"Food, Inc." debuted at the Toronto Film Festival in September of 2008, and has since received rave reviews.  The film is about to be released at theaters nationwide, and is featured this week on PBS’s "NOW, with David Brancaccio"

Now’s synopsis of its film coverage is as follows:

This week, David Brancaccio talks with filmmaker Robert Kenner, the director of "Food, Inc.," which takes a hard look at the secretive and surprising journey food takes on the way from processing plants to our dinner tables. The two discuss why contemporary food processing secrets are so closely guarded, their impact on our health, and another surprising fact: how consumers are actually empowered to make a difference.

Food, Inc. offers perspectives from various parties interested in our nation’s food production, from farmers to food safety advocates.  Foodborne illness attorney Bill Marler’s perspective, titled, "How To Combat Food Poisoning in the US" is shared on the NOW website.  He writes:

We need to use our technology to make food more traceable so that when an outbreak occurs authorities can quickly identify the source and limit the spread of the contamination.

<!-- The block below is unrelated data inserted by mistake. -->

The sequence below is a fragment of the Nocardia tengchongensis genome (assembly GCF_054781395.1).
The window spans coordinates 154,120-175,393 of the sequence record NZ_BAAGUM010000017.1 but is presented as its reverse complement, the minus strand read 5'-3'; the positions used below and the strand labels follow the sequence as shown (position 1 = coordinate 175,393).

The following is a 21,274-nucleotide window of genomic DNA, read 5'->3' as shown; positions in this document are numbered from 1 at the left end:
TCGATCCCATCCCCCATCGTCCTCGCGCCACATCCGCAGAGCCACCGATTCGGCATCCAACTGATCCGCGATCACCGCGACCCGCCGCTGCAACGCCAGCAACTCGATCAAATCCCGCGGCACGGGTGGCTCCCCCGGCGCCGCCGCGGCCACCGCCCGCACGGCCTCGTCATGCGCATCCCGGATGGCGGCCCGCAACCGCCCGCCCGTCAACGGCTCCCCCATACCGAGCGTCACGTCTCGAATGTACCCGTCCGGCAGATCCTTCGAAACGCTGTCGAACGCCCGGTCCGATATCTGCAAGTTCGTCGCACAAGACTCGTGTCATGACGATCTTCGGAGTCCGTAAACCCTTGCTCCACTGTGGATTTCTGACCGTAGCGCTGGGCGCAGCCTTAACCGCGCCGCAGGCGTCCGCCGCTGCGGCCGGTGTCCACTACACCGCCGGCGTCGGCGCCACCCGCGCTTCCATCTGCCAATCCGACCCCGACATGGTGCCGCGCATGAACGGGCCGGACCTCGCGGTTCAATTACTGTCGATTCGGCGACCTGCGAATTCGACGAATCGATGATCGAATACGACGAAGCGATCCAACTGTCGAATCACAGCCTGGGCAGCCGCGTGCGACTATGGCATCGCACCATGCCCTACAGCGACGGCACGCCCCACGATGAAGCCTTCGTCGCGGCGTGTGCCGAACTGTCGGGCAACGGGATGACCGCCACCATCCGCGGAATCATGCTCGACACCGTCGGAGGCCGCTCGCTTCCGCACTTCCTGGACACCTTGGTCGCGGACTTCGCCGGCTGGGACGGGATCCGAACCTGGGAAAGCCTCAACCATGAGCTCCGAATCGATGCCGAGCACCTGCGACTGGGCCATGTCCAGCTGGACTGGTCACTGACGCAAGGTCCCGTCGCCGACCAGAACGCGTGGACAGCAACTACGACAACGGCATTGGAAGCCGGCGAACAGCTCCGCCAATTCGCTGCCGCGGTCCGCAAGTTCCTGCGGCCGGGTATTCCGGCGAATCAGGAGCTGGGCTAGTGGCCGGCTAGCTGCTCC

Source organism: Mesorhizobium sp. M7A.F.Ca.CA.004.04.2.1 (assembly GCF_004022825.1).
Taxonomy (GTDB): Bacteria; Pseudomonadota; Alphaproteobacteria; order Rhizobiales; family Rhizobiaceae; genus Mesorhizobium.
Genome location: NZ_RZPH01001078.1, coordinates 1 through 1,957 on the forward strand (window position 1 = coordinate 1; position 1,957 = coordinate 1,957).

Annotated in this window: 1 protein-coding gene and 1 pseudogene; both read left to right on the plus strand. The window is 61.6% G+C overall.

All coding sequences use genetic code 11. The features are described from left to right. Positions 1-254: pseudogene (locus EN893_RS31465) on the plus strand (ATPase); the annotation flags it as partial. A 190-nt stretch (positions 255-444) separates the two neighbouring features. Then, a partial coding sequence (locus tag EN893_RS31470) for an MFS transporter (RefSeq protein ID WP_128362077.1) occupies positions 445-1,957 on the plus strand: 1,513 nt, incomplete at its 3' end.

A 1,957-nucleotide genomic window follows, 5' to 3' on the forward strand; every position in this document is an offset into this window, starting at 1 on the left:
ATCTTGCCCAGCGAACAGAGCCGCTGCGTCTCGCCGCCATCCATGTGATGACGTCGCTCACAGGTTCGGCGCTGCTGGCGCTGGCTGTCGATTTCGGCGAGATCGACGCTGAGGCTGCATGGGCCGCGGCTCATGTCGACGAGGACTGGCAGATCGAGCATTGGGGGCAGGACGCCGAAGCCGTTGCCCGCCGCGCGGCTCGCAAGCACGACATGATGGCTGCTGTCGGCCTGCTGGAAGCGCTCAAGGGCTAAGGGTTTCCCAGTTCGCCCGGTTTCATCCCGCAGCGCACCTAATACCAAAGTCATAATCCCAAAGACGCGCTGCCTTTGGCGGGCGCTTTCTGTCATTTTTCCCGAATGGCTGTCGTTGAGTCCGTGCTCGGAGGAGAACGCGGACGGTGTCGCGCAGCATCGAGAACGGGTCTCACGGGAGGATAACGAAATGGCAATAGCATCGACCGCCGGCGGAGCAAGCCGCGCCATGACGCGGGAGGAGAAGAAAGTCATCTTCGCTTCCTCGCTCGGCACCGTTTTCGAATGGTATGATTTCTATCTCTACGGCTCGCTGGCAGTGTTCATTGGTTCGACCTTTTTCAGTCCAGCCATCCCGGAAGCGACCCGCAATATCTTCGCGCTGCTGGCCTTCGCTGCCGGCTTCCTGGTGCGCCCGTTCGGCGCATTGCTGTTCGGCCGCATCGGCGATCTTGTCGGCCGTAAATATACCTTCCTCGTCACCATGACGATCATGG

Promote university research to develop better technologies to make food safe and for testing foods for contamination. Provide tax breaks for companies that push food safety research and employee training.

Improve consumer understanding of the risks of food-borne illness.

This may seem like a lot for a busy administration to chew on, but according to the CDC, every year nearly a quarter of our population is sickened, 350,000 hospitalized and 5,000 die, because of what they ate. People who eat and get sick also vote. Our politicians should do the math.

Every one of us is impacted by food safety, no matter what we eat or how it is produced.  The bottom line is that we all have a responsibility to ensure our food producers (farmers, meat producers, restaurant chefs, bakers, you and I) follow the best possible practices to ensure foods are produced safely and that they remain safe, from farm to fork. 

Al Gore’s An Inconvenient Truth gave every person something to think about when we were given suggestions for how to live more "green" lives at the end of the film.  Hopefully Food, Inc. will give us more information about how we can be smarter, more involved, consumers when we are finished watching.